three fill reducing orderings can be combined with a BTF preordering or no

preordering.Hence six different schemes. However in this experiment user specified

ordering is not considered. That leaves us with four different schemes.The table

3-5 lists the fill (number of nonzeros in L+U plus the number of off-diagonal

elements) for each of these ordering schemes.

From table 3-5, we find that BTF+AMD gives consistently better fill-in

across different circuit matrices. However there are observable aberrations. For









example, with the circuit Bomhof/circuit-2, AMD and COLAMD give better fill-in

than BTF+AMD. These results determine again that BTF+AMD is the best

ordering scheme to use for circuit matrices.

3.6.2 Timing Different Phases in KLU

These experiments show the time spent in different phases of the algorithm.

BTF pre-ordering followed by a AMD fill-reducing ordering is eiipl-'w] d. As

mentioned earlier, there are four different phases.

1. Analysis phase: This comprises the pre-ordering and fill reducing ordering.

2. Factor phase: This comprises the factorization part of the algorithm. It

includes the symbolic analysis phase, partial pivoting, symmetric pruning

steps.

3. Refactor phase: This comprises the part where we do a factorization using the

already pre-computed partial pivoting permutation and the nonzero pattern

of the L and U matrices. There is no symbolic analysis, partial pivoting and

symmetric pruning in refactor phase.

4. Solve phase: This comprises the solve phase of the algorithm. Solving a single

right hand side was experimented.

When given a set of matrices with the same nonzero pattern, the analysis

and factor phases are done only once. The refactor phase is then repeated for the

remaining matrices. Solve phase is repeated as many times as there are systems

to solve. Table 3-6 consists of the timing results. Analysis phase consumes most

of the time spent in the algorithm. Refactor time is typically 3 or 4 times smaller

than factor time and 8 times smaller than analysis time plus factor time put

together. Solve phase consumes the least fraction of time spent.

3.6.3 Ordering Quality among KLU, UMFPACK and Gilbert-Peierls

The table 3-7 compares the ordering quality among KLU using BTF+AMD,

UMFPACK using COLAMD or AMD and Gilbert-Peierls' using AMD. We can












Table 3-5: Fill-in with four different schemes in KLU


Nonzeros BTF + BTF +
Matrix in A AMD COLAMD AMD COLAMD
Sandia/adder_dcop_01 (1813) 11156 13525 13895 18848 21799
Sandia/adder_trans_01 (1814) 14579 20769 36711 24365 119519
Sandia/fpga_dcop_01 (1220) 5892 7891 8118 S .' 12016
Sandia/fpga_trans_01 (1220) 7382 10152 12776 10669 21051
Sandia/init_adder1 (1813) 11156 13525 13895 18848 21799
Sandia/mult_dcop_01 (25187) 193276 226673 228301 2176328 1460322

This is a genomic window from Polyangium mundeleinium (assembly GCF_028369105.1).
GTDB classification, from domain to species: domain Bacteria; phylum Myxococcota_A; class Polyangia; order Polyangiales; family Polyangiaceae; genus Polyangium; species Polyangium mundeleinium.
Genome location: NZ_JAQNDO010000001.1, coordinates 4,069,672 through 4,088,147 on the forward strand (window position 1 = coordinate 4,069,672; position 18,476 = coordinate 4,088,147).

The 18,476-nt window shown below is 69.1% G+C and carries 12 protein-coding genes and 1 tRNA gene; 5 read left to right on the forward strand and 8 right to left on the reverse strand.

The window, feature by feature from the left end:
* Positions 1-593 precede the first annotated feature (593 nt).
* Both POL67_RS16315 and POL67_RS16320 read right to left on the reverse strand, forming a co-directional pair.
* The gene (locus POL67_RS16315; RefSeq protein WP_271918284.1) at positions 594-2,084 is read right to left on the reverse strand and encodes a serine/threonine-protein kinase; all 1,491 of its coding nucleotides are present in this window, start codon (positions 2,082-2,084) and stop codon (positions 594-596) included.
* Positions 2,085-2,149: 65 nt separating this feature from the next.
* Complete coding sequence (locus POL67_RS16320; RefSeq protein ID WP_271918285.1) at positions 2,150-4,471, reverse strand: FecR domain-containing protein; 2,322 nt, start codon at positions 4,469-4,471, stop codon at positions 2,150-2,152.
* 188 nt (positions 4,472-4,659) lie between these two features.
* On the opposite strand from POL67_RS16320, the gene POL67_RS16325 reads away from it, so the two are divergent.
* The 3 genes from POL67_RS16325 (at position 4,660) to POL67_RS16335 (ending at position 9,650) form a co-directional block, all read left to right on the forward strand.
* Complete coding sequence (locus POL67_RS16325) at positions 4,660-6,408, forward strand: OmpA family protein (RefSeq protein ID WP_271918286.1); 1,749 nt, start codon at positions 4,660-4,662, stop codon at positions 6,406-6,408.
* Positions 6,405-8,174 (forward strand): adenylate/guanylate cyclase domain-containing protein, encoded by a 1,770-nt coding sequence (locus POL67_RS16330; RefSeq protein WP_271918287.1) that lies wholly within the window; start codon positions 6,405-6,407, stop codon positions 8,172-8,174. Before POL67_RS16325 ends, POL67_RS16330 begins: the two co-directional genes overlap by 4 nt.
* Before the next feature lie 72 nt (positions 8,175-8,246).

Sandia/oscil_dcop_01 (430) 1544 2934 3086 3078 3295
Sandia/oscil_trans_01 (430) 1614 2842 3247 2897 3259
Bomhof/circuitl (2624) 35823 44879 775363 44815 775720
Bomhof/circuit_2 (4510) 21199 40434 89315 36197 36196
Bomhof/circuit_3 (12127) 48137 86718 98911 245336 744245
Grund/b2_ss (1089) 3895 9994 9212 26971 9334
Grund/b_dyn (1089) 4144 11806 10597 33057 10544
Grund/bayer02 (1;'i ;') 63307 889914 245259 1365142 307979
Grund/d_dyn (87) 230 481 461 619 494
Grund/d_ss (53) 144 302 292 382 298
Grund/megl (2904) 58142 232042 184471 1526780 378904
Grund/meg4 (5860) 25258 42 ;', 310126 43250 328144
Grund/poli (4008) 8188 12200 12208 12238 12453
Grund/poli_large (15575) 33033 48718 48817 49806 51970
Hamm/add20 (2395) 13151 19554 3 1. ;i 19554 3 1. ;i
Hamm/add32 (4960) 19848 28754 36030 28754 36030
Hamm/bcircuit (68902) 375558 1033240 1692668 1033240 1692668
Hamm/hcircuit (105676) 513072 731634 2.2 ;-. 2 736080 4425310
Hamm/memplus (17758) 99147 137030 3282586 137030 3282586
Hamm/scircuit (170998) '."-'i ;i. 2481122 64102-. 2481832 6427526
R. i.l /rajat03 (7602) 32653 163913 235111 172666 236938
R. i.I /rajat04 (1041) 8725 12863 80518 18618 158000
R.,i.l /rajat05 (301) 1250 1926 2053 2101 3131
R.ii.I /rajatll (135) 665 890 978 944 1129
R. i.l /rajatl2 (1879) 12818 15308 273667 15571 128317
R. i.l /rajatl3 (7598) 48762 5 '"i 90368 64791 5234287
R. i.I /rajatl4 (180) 1475 1994 2249 2105 2345













Table 3-6: Time in seconds, spent in different phases in KLU
Analysis Factor Refactor Solve
Matrix time time time time
Sandia/adder_dcop_01 (1813) 0.0028 0.0028 0.0007 0.0003
Sandia/adder_trans_01 (1814) 0.0045 0.0038 0.0013 0.0003
Sandia/fpga_dcop_01 (1220) 0.0018 0.0015 0.0004 0.0002
Sandia/fpgatrans_01 (1220) 0.0022 0.0017 0.0005 0.0002
Sandia/init_adderl (1813) 0.0028 0.0028 0.0007 0.0003
Sandia/mult_dcop_01 (25187) 0.2922 0.0522 0.0196 0.0069
Sandia/oscil_dcop_01 (430) 0.0008 0.0006 0.0002 0.0001
Sandia/oscil_trans_01 (430) 0.0008 0.0006 0.0002 0.0001
Bomhof/circuit_l (2624) 0.0098 0.0085 0.0053 0.0006
Bomhof/circuit_2 (4510) 0.0082 0.0064 0.0034 0.0006